Lies of Silence

By Brian Moore

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An exploration of the impossible moral dilemmas imposed on innocent people by the paramilitaries when they invade their lives.

The car which had been sent over from McAuley’s, the car hire people, was a small, shiny Fiat with less than five hundred miles on the odometer. The motorway connecting Belfast with Lurgan was well-designed and well-signposted, a high-speed autoroute which provided occasional glimpses of new factories and neat farmhouses set in well-tilled fields. It was a reminder that this part of Ireland was a part of Great Britain, its roads and public services far superior to those in the Irish Republic, less than a hundred miles to the south. Driving on this road, Dillon might be in one of the English shires. But tonight, he was reminded of what, on a normal night, he would ignore. Visible on his right, looking like a factory in the late summer’s light, was the notorious prison where, under British supervision, torture had been carried out, a place where Catholic and Protestant paramilitaries, demanding to be treated as political prisoners, had refused to wear prison garb, going about draped only in blankets, walking their excrement-smeared cells like bearded Christs. It was a place where the false martyrdom of IRA hunger strikers had come to world attention, the prison the British called the Maze and the Irish Long Kesh.

He drove into the roundabout at Carlisle Circus. In its centre was a stone plinth which had once supported the statue of a Protestant divine, a statue like many of the city’s monuments, toppled in the war and never replaced. The white Ford came circling around behind him as he entered Clifton Street and drove past the headquarters of the Orange Order, that fount of Protestant prejudice against the third of Ulster’s people who are Catholics. Above the ugly grey stone building was a statue which had not been toppled by war or civil strife, a Dutch prince on horseback, waving a sword, staring out over the damaged city at ancient unchanging Irish hills, a statue commemorating a battle three hundred years ago in which the forces of the Protestant House of Orange defeated, on Irish soil, the forces of a Papist English king. At the bottom of Clifton Street he turned right, driving along the edge of those Protestant and Catholic ghettos which were the true and lasting legacy of this British Province founded on inequality and sectarian hate.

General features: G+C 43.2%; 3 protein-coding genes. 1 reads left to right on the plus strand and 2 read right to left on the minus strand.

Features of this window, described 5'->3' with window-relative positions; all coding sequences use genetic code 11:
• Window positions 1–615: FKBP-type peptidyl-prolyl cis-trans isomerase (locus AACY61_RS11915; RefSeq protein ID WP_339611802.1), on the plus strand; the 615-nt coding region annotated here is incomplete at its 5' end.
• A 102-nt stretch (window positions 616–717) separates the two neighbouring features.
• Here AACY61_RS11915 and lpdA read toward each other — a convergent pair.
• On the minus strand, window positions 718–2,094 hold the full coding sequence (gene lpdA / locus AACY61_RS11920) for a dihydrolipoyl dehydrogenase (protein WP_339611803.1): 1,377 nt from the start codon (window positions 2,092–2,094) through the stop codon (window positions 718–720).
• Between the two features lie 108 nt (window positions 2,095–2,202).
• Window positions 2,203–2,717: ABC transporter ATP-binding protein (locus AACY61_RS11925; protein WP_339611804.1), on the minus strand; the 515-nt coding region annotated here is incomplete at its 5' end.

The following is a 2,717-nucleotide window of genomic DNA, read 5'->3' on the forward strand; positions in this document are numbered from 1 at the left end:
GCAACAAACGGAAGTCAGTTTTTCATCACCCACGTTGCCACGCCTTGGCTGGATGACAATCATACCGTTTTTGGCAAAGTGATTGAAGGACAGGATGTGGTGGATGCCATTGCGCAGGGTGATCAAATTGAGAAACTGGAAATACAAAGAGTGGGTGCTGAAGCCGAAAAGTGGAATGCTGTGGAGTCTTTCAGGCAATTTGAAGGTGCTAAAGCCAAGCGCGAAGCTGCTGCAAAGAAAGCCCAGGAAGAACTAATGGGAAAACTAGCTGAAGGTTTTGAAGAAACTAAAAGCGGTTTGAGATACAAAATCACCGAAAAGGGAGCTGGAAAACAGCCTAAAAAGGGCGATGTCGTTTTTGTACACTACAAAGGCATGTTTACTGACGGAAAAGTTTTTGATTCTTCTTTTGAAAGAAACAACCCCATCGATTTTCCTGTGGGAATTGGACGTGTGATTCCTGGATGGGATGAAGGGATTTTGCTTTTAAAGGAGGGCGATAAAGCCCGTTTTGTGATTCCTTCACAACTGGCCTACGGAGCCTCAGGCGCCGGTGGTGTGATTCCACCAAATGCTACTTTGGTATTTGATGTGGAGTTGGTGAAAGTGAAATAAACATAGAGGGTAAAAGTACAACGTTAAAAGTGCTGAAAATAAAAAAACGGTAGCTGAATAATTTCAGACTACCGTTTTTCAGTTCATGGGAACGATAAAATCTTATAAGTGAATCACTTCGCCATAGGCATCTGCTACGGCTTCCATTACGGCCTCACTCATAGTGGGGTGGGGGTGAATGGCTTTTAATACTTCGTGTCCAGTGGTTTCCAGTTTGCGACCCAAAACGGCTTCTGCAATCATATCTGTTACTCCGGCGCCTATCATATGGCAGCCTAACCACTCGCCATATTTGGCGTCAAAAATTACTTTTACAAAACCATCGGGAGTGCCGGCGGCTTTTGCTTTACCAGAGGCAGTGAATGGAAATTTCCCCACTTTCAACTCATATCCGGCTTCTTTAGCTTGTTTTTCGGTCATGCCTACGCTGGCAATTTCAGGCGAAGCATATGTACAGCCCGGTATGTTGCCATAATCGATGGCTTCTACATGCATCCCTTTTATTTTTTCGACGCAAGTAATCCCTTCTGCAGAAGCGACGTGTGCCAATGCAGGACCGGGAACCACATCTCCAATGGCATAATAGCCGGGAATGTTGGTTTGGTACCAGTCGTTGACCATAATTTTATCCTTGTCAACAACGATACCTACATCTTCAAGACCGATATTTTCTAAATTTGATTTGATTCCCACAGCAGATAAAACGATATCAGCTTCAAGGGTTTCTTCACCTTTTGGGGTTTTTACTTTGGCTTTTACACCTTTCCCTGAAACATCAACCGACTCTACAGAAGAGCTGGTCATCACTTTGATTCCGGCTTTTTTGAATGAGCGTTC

He drove on, passing the cinema here as a boy he had watched films in which men fired revolvers at other men and bombs blew up forts and other buildings, but where, always, in the end, the bad men paid for their crimes ... Ahead, to his right, he could see the ornamental iron gates, the long tree-lined avenue and, at its end, the red brick facade of the Catholic school where for eleven years he had been a boarder, a school where teaching was carried on by bullying and corporal punishment and learning by rote, a school run by priests whose narrow sectarian views perfectly propagated the divisive bitterness which had led to the events of last night.
Look at me, look at me, he wanted to shout as he drove past those hated gates. See this car on its way to kill innocent people, see my wife in a room with a gun at her head, and then ask your Cardinal if he can still say of these killers that he can see their point of view.

Reproduced with permission of Curtis Brown Group Ltd, London
on behalf of The Beneficiary of the Estate of Brian Moore
Copyright © Brian Moore, 1990

The IRA take over a family home and instruct the man there to drive a bomb to a hotel while they hold his wife hostage and threaten to kill her if he fails them.

Other writers like Benedict Kiely have also written novels based on the use of innocents to transport bombs. This practice was almost routine and some of those forced to drive bombs to their targets died doing so. The same practice of holding families hostage was later developed as a means of forcing people to rob huge sums of money from their workplaces.

Further Infomation




“This is a novel to mirror the disintegration of our times, the unstated irony of which is that a politics so provincial can breed a writer and an art so universal.”
The Observer

“It is all there, perhaps too plainly there, in the title. Brian Moore has written an angry political novel that is also a novel of suspense. The suspense is intricately tangled in an impossible moral choice, faced by a Northern Irishman who struggles to resign from his country’s conflict, and cannot.”
LA Times





Bloomsbury (1990)
Vintage (2011)




ISBN-10: 0099563746, ISBN-13: 978-0099563747